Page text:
You know homeopathy is bogus; but your child doesn’t! The Power of Placebo: How you and your family can get a great deal out of homeopathy without actually believing in it.
My mom and I have had this conversation a gazillion times. Then, last Christmas, we got into a full-blown fight.
Study after study shows, that homeopathy has no effect beyond placebo.1 Same is true for acupuncture, cupping and some other types of so called complementary medicine.2 The placebo effect however is powerful and worth further investigation.
How the placebo effect works
Brain-imaging studies have confirmed that patients don’t just imagine placebo responses. Placebos trigger real biochemical responses in the body.3
Placebos cause measurable changes in neurobiological signaling pathways.
Here is how it works: when you are in pain and your doctor prescribes a pain medication, your prefrontal cortex forms an expectation of something positive. Reward pathways in the brain get activated and cause the release of endorphins. Endorphins make you feel good and—more importantly—bind to opioid receptors (much like morphine) and therefore act like a natural pain killer.
Dopamine is another neurotransmitter which is released from gleeful anticipation. Patients suffering from Parkinson’s disease or depression experience a symptoms relief from a placebo; all because of their own dopamine response.4
Placebo effects are even known in surgery. The outcomes of actual arthroscopic knee surgery for arthritis has proven to be no better than sham surgery.5 Both types of surgery produced the same positive results in patients.
The degree of personal care a patient receives, correlates with the success of the therapy. When a doctor listens empathically, patients get better almost immediately. The placebo effect is amplified even more if the patient is educated about exactly how and when the medication will come into effect.6
The more information is shared about the effects of the pretended medicine, the stronger the placebo effect.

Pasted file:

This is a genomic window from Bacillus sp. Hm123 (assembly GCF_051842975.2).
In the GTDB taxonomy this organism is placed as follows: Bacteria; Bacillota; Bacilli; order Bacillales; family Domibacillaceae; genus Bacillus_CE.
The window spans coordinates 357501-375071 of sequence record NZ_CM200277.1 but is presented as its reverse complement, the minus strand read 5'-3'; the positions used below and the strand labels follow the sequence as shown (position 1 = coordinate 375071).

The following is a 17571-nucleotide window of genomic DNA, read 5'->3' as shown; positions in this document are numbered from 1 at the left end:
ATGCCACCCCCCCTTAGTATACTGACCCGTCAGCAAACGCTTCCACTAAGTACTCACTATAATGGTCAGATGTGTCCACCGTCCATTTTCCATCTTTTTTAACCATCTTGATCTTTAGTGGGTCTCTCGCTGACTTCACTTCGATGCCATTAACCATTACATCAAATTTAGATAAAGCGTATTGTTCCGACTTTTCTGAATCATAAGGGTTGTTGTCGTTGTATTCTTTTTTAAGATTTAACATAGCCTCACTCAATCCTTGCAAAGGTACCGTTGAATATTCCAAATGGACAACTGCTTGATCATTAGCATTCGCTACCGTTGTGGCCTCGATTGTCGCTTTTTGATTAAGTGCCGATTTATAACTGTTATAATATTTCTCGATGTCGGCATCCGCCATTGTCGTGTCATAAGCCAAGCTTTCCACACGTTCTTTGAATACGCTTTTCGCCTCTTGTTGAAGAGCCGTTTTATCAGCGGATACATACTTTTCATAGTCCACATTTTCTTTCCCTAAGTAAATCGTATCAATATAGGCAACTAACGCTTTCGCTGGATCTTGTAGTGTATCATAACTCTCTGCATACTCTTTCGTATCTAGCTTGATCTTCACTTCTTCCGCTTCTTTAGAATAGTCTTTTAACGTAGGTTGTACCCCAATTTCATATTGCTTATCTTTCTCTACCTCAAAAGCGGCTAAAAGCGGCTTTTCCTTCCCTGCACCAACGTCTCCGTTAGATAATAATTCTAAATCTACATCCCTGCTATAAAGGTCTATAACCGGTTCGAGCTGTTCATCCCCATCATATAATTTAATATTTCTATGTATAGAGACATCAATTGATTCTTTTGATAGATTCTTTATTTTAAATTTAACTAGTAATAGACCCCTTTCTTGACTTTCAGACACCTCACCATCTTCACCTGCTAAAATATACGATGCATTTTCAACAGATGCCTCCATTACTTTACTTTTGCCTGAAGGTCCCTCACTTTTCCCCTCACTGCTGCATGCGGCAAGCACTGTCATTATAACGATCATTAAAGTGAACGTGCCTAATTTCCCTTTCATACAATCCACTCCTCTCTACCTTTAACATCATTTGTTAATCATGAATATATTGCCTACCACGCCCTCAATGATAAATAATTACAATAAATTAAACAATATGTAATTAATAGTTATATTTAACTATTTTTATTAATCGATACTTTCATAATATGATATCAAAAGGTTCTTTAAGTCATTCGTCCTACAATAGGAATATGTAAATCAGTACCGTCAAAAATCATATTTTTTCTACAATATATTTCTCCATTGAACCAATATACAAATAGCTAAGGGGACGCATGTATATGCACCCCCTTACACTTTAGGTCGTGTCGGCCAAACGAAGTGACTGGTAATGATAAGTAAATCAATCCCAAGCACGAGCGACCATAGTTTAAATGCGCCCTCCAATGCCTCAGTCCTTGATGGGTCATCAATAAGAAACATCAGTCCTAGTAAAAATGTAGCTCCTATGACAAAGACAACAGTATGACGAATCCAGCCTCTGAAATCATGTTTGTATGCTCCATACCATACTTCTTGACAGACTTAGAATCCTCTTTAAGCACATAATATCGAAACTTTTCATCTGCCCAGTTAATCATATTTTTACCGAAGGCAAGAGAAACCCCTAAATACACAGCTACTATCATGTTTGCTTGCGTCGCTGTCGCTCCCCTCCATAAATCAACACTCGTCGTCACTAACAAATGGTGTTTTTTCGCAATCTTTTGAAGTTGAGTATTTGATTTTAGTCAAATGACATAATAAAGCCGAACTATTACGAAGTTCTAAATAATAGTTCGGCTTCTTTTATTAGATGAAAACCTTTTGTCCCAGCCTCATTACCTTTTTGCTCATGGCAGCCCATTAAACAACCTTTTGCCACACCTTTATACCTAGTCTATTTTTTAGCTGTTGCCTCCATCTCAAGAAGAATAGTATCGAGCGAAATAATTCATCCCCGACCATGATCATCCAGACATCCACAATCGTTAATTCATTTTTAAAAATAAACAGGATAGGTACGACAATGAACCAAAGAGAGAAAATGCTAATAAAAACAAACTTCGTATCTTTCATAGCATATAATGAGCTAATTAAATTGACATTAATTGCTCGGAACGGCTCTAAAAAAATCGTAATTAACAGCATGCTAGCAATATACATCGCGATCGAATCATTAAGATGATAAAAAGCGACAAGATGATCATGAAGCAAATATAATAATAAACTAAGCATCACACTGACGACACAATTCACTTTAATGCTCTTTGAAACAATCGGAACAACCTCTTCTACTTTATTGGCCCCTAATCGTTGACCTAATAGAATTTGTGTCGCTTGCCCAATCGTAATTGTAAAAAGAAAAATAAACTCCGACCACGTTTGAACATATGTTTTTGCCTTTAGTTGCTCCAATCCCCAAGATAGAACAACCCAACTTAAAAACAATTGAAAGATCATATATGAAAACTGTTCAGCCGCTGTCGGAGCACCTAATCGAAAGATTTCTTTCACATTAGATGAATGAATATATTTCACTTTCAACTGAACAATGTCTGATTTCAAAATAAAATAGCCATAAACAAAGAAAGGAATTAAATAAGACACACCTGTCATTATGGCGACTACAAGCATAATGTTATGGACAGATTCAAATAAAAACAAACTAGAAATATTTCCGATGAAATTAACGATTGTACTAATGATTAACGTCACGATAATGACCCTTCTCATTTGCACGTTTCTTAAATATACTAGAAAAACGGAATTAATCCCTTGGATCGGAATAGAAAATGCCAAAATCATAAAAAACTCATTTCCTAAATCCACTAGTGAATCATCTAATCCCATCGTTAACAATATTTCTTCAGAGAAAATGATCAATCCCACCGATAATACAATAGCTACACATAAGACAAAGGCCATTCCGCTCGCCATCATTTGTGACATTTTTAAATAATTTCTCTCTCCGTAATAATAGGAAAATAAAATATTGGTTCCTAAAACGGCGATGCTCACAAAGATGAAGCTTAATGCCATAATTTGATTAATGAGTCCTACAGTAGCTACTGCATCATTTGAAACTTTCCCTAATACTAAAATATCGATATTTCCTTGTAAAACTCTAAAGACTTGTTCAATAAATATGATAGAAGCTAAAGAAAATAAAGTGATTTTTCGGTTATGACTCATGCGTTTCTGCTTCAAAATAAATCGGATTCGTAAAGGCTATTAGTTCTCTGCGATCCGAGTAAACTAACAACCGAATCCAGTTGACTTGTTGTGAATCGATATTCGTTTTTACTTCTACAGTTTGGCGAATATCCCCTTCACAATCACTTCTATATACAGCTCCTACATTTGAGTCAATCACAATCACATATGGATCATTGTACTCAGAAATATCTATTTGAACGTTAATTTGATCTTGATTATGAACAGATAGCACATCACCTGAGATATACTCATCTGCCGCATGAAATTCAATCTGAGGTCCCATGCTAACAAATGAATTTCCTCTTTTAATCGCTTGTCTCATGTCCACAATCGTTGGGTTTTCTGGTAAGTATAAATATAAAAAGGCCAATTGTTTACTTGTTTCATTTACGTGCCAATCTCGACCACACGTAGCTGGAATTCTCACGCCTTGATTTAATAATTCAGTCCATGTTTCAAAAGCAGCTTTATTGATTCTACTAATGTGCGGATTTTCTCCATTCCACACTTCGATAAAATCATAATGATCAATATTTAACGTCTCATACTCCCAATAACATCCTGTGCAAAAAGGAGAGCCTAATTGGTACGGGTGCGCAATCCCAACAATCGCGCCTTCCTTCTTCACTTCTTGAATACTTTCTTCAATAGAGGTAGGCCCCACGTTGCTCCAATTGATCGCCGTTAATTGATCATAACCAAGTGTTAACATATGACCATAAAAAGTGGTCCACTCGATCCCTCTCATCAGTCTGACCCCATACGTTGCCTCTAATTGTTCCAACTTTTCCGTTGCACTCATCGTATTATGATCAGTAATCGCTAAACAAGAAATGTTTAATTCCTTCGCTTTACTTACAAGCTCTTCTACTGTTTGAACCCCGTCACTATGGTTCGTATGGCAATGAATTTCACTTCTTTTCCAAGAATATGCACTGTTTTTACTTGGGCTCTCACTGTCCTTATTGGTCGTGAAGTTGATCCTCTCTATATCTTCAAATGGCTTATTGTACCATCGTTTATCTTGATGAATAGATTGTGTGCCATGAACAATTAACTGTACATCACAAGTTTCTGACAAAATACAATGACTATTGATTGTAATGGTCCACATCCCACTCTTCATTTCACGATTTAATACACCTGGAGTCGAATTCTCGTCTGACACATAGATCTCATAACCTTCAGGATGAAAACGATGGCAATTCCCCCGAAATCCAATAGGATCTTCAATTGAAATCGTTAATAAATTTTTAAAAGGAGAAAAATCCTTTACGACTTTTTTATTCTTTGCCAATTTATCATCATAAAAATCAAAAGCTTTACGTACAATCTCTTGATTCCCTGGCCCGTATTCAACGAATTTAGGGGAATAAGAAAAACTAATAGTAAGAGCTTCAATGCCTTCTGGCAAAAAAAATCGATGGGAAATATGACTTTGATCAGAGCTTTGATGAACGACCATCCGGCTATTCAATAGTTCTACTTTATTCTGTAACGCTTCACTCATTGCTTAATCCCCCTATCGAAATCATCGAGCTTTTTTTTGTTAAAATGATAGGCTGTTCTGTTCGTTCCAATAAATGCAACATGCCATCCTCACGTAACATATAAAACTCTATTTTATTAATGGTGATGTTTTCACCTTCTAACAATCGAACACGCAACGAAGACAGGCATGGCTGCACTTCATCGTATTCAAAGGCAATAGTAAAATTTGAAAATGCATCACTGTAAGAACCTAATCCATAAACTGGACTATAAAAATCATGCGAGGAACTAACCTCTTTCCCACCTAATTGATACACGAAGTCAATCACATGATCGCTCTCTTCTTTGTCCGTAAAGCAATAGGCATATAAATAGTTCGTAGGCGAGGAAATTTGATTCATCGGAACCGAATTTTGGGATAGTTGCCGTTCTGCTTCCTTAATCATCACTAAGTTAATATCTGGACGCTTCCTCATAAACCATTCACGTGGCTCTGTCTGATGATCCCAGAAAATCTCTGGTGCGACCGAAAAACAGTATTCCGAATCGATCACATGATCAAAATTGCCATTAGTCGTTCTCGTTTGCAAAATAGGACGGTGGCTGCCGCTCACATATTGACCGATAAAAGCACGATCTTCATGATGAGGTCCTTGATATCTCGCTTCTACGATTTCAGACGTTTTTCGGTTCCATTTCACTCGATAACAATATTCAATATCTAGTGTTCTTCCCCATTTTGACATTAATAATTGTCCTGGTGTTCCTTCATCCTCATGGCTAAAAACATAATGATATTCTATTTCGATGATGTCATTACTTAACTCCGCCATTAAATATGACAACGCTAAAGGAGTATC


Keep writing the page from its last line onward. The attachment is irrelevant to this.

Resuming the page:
No effects without side effects
Generally, an organism gravitates towards health. Meaning, that most minor health issues like stress, pain, fatigue, cough, muscle tension, inflammation and the like are temporary and will get better on their own.
Bouncing back to normal can be accelerated or at least less debilitating thanks to drugs. But that comes at the costs of side effects. Pain meds stress the stomach. Antidepressants kill your libido. Coffee makes you sweat.
Prescription drugs come with effects and side effects.
The chasm is actually much deeper. You would think that medical procedures are based on evidence and the scientific method. They’re not. The history of western medicine is studded with treatments which were based on anecdotes and bits of evidence at best. What mattered most of all was the esteemed authority of the doctor. Examples of ineffective and often torturous treatments are blood letting, lobotomies or the overuse of mercury. And despite major improvements, 15 percent of all medical practices get reversed even today.7
Furthermore, clinical trials for a new drug are often biased or even manipulated. I highly recommend listening to the three-part series Bad Medicine on Freakonomics Radio if you want to learn more about modern medicine. And believe me, you do!
My personal credo is, that if I can abstain from medication, I will. Here’s where homeopathy comes in.
Homeopathy: a powerful placebo without side effects
Homeopathy checks all boxes for being a powerful placebo:
- Recommended by doctors8
- Sold in pharmacies
- Look & feel of ordinary pharmaceuticals
- Has complicated Latin names like Arconitum Compositum
- Is socially accepted
- Short intervals of intake
At the same time, homeopathy has no side effects. Why? Because the high dilution effectively eliminates all active ingredients. Richard Dawkins drew a catchy comparison: for a commonly prescribed 30C dilution, it’s like taking one molecule of the active ingredient and diluting it with all the atoms of the solar system.9 Justin Cooke from The Sunlight Experiment did a beautiful job illustrating the dilution process. Click to enlarge:
[Update] Hyland’s scandal 2017
No side effects is only true if the original substance is diluted to the point of inefficacy. The scandal around Hyland’s teething tablets shows how substandard manufacturing practices can pose a real threat to consumers. Inconsistent amounts of atropa belladonna aka deadly nightshade were found in the tablets, possibly harming hundreds of babies. They might even be linked to the death of eight babies over the past 10 years.